MELBOURNE Storm and Hawthorn Football Club have plenty in common.
Together they have dominated Australia's two major football codes for the better part of a decade.
Although this has not always led to premierships, their ability to be at the forefront of innovation and competition has created dual legacies that will live on for generations.
And at the helm of these two proud organisations are two fiercely competitive men with unquenchable thirsts for success.
Craig Bellamy began his Storm coaching journey in 2003. Since then, his team has won three premierships, lost three grand finals and made another four semi-finals. A winning record of 67% across 368 matches puts him in elite company.
Similarly, Alastair Clarkson has overseen a dynasty at Hawthorn. Four flags plus another grand final appearance makes him one of the greatest coaches in living memory.
At a time when equalisation is more prevalent than ever before, Clarkson has stood out among the pack. His winning percentage of 62.55% does not take into account two rebuilding years when he first arrived at the club and this season's winless start.
So it's no surprise that Bellamy and Clarkson often keep abreast of each other's activities, so much so that the Hawks coach has sat in the AAMI Park coach's box to learn from the NRL tactical genius.
"To stay up there for that long, you've done one hell of a job," Bellamy said of Clarkson on AFL 360.
"It will always end at some stage. When the end does come, it's disappointing for some people.
"At the end of the day, I don't think Alistair will overreact to that.
"He will work out a process or a system that they will need to use to get them back on track again. I just know how competitive that guy is and their senior players, I know how competitive they've been."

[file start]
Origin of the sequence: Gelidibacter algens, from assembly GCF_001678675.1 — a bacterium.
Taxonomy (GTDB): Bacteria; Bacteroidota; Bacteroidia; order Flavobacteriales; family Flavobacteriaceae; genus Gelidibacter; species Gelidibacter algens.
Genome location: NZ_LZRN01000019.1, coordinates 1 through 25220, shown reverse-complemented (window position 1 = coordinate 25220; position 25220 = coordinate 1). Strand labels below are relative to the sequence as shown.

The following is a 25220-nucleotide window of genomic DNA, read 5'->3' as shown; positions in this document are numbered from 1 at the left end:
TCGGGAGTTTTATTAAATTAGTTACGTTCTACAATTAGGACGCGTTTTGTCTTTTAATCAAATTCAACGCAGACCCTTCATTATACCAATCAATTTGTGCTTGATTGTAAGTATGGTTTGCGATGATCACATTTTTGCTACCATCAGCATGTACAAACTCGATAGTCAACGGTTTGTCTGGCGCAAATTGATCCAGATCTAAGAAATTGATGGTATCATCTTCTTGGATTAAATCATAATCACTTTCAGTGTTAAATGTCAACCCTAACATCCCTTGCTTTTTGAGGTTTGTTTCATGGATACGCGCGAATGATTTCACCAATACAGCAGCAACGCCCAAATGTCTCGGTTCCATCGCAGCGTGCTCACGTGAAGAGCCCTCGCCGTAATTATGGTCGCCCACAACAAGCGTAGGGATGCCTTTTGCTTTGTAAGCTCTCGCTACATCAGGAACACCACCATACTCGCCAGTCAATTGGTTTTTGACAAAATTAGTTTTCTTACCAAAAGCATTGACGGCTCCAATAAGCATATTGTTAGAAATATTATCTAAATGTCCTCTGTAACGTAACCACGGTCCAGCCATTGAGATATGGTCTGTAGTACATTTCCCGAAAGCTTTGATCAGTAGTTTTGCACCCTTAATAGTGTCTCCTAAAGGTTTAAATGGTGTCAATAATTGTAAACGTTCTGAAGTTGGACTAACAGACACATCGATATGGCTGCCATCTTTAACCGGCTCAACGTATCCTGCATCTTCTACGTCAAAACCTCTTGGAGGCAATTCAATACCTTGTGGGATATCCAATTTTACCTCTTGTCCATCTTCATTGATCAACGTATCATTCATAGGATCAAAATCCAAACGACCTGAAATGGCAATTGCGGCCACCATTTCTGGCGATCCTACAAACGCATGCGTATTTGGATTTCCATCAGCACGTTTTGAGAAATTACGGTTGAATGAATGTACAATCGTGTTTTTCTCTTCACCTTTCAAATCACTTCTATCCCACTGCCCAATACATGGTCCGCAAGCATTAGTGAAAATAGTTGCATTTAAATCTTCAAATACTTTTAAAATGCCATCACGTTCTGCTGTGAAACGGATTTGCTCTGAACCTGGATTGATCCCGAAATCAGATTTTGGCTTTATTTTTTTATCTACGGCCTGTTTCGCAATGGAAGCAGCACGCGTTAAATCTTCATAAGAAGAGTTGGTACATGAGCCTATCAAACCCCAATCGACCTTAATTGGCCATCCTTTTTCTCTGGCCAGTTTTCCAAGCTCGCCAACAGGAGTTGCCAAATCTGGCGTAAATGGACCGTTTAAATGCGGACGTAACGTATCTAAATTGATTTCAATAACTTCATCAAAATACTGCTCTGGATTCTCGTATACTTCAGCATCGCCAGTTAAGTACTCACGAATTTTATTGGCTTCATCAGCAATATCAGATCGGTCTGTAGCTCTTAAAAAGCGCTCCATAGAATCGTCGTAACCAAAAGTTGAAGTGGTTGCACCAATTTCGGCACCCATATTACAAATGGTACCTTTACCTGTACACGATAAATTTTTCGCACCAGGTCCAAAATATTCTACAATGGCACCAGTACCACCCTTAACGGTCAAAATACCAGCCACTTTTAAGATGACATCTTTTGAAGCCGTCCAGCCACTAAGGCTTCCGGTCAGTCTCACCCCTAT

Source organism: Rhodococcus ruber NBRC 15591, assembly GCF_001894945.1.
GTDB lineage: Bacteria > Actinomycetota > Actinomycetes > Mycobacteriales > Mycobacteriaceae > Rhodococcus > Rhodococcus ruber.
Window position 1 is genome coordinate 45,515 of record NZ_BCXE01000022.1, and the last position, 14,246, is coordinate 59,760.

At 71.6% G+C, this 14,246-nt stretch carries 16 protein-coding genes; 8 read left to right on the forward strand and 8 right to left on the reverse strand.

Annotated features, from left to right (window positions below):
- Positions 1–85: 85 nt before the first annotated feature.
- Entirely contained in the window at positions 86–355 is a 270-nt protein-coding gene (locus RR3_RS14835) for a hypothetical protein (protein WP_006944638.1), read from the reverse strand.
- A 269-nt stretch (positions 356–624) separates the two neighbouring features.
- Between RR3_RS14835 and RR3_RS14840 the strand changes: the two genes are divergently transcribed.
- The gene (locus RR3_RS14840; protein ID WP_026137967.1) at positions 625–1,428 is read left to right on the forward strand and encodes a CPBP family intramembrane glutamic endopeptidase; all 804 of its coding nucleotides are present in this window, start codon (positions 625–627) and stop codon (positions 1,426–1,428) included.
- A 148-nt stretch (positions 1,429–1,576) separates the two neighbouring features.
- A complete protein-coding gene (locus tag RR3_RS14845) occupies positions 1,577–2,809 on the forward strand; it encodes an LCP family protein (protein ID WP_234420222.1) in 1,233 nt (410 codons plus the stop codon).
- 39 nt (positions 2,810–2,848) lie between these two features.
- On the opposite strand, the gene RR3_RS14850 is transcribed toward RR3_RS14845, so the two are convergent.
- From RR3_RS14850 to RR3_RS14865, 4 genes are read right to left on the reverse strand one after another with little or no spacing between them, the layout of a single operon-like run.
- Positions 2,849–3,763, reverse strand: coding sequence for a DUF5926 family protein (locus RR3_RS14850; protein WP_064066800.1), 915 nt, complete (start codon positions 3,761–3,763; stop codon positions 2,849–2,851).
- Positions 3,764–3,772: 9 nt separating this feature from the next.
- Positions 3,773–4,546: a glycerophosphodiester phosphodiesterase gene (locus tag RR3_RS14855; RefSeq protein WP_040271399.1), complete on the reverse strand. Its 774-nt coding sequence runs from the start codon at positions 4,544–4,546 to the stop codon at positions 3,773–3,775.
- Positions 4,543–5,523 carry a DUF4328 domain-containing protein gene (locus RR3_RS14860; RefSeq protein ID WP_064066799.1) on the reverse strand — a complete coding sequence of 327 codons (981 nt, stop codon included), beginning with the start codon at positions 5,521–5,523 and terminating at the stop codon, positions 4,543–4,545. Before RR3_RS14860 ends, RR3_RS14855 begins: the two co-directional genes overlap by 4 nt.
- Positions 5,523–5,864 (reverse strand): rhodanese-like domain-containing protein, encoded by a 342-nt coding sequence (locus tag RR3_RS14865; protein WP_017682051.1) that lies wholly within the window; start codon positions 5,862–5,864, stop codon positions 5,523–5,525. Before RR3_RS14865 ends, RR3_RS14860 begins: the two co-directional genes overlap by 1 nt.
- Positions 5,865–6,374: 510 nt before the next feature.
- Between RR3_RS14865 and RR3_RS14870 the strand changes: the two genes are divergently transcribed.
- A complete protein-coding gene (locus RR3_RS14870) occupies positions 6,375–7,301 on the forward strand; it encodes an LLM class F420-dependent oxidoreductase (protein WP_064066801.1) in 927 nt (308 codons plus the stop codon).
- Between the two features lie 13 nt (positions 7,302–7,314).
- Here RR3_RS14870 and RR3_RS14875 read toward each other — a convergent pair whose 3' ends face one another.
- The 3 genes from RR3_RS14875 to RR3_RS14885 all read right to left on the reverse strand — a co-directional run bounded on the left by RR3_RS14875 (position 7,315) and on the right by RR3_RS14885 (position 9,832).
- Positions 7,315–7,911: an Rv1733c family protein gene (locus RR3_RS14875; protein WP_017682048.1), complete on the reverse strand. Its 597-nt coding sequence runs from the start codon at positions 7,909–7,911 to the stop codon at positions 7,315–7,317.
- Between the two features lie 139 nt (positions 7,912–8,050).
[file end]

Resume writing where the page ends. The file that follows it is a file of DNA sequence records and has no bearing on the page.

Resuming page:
Bellamy, who last year recommitted to the Storm until the end of 2018, praised Clarkson's message when the Hawks coach came to offer advice in the lead-up to NRL grand final week last year.
Although the Storm lost 14-12 to the Cronulla Sharks, Clarkson's words still linger in the minds of coaches and players alike at AAMI Park.
"He came in and, without giving away any secrets, he spoke about a couple of things that seemed very important to his club and the successful teams he's played in," Bellamy said.
"There were a couple of really important things that he built their culture and team on.
"Our senior players, you could see their ears prickling when he was talking to them."
Both Clarkson and Bellamy have let their tempers get the better of them occasionally, something the rugby league great says comes down to overzealous passion.
"His passion really sticks out to me," Bellamy said.
"Sometimes there is that unbridled passion that can get you into some strife. He is such a smart guy as well and he's passionate.
"He's very cluey to what he believes in and he sticks to that. He believes strongly in his values and what he thinks is important in a footy club. That's why he's played such a big part in Hawthorn's success."
Bellamy also discussed Cooper Cronk's decision to move to a Sydney club at the end of the season. Bellamy said the halfback has his blessing to do as he pleases beyond 2017 after notching more than 300 appearances for the Storm in a career spanning 14 seasons.
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